Chikan (embroidery)

Chikan embroidery on a cotton kurta

Chikan (Hindi: चिकन, Urdu: چکن) is a traditional embroidery style from Lucknow, India. Literally translated, the word means embroidery. Believed to have been introduced by Nur Jehan, the wife of Mughal emperor Jahangir,[1] it is one of Lucknow's best known textile decoration styles. The market for local chikan is mainly in Chowk, Lucknow.


There are references to Indian chikan work as early as 3rd century BC by Megasthenes, who mentioned the use of flowered muslins by Indians. There is also a tale that mentions how a traveler taught chikan to a peasant in return of water to drink. However, the Noor Jahan story is the most popular of the lot.[2]

Chikan began as a type of white-on-white (or whitework) embroidery.[3]


The technique of creation of a chikan work is known as chikankari (चिकनकारी چکن کاری). Chikan is a delicate and artfully done hand embroidery on a variety of textile fabric like muslin, silk, chiffon, organza, net, etc. White thread is embroidered on cool, pastel shades of light muslin and cotton garments. Nowadays chikan embroidery is also done with coloured and silk threads in colours to meet the fashion trends and keep chikankari up-to-date. Lucknow is the heart of the chikankari industry today and the variety is known as Lucknawi chikan.

Chikan work in the recent times has adapted additional embellishments like Mukaish, Kamdani, Badla, Kamdani, sequin, bead and mirror work, which gives it a rich look. Chikan embroidery is mostly done on fabrics like cotton, semi-Georgette, pure Georgette, crepe, chiffon, silk and any other fabric which is light and which highlights the embroidery. The fabric cannot be too thick or hard, else the embroidery needle won't pierce it.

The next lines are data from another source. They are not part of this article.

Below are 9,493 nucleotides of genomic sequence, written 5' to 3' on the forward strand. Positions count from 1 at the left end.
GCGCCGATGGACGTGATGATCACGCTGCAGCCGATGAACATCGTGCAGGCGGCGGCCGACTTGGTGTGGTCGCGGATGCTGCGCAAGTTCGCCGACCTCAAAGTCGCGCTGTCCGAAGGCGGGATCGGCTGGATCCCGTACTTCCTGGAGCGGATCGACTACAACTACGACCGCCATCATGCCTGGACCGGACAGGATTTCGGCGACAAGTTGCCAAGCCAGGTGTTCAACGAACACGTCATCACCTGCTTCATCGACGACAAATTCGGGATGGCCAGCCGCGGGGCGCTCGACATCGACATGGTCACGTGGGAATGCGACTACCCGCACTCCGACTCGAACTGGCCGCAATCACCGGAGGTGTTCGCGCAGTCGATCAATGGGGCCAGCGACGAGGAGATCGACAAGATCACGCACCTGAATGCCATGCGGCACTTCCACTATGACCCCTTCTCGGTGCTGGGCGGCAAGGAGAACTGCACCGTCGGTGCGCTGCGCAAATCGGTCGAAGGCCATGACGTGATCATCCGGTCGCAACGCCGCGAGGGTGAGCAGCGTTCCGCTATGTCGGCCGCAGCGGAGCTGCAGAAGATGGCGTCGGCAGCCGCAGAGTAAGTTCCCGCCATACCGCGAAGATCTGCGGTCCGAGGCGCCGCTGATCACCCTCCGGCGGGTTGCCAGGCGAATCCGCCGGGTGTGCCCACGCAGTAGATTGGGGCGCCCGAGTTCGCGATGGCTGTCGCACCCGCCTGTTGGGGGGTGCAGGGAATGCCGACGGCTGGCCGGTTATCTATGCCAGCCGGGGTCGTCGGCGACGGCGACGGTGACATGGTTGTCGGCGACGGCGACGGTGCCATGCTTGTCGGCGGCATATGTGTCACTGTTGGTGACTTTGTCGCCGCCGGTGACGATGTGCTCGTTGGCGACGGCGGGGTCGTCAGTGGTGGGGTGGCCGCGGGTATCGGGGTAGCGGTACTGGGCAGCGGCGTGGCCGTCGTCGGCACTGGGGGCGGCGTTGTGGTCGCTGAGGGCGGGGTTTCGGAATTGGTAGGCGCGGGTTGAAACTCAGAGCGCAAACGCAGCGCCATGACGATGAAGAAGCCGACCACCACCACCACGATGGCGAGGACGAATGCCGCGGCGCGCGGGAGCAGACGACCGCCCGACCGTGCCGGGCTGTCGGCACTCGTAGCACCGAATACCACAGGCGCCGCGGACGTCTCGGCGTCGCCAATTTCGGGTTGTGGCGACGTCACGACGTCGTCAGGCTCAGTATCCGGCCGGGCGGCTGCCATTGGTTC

The piece begins with one or more pattern blocks that are used to block-print a pattern on the ground fabric. The embroiderer stitches the pattern, and the finished piece is carefully washed to remove all traces of the printed pattern.[4] The process of chikankari includes following steps:


The patterns and effects created depend on the stitches and the thicknesses of the threads used. Some of the stitches include backstitch, chain stitch and hemstitch. The result is an open work pattern, jali (lace) or shadow-work. Often the embroiderer creates mesh-like sections by using a needle to separate threads in the ground fabric, and then working around the spaces.[4] It consists of 32 stitches:[5]

Front view of Chikan embroidery being done over temporary block printed pattern
Chikan embroidery from the back

GI status

Geographical Indication Registry (GIR) accorded Geographical Indication (GI) status for chikankari in December 2008, which recognized Lucknow as an exclusive hub of chikankari.[7]

In popular culture

The 1986 Indian film Anjuman directed by Muzaffar Ali and starring Shabana Azmi and Farooq Shaikh is set in Lucknow and deals with issues of chikan workers.[8]


  1. Wilkinson-Weber, Clare M. (1999). 5. Skill and Knowledge in Fine Chikan Embroidery, Embroidering Lives: Women's Work and Skill in the Lucknow Embroidery Industry, pp. 12-13. State University of New York Press. ISBN 0-7914-4087-7.
  2. "Chikankari". Cultural India. Retrieved 2013-08-11.
  3. "White on White Chikankari". Dress365days. Retrieved 2013-08-11.
  4. 1 2 Dusenbury, Mary M. (2004). Flowers, Dragons and Pine Trees: Asian Textiles in the Spencer Museum of Art, p. 42. Hudson Hills Press. ISBN 1-55595-238-0.
  5. "Stitches in Chikankari". Retrieved 2013-08-11.
  6. "There are 32 stitches in chikankari. 1)... - ADA Designer Chikan Studio | Facebook". Retrieved 2015-10-26.
  7. "Chikankari GI a step towards international branding". The Times of India. Jan 16, 2009. Retrieved 10 July 2013.
  8. Anuradha Dingwaney Needham; Rajeswari Sunder Rajan (28 December 2006). The Crisis of Secularism in India. Duke University Press. pp. 235–236. ISBN 0-8223-8841-3.

Further reading

External links

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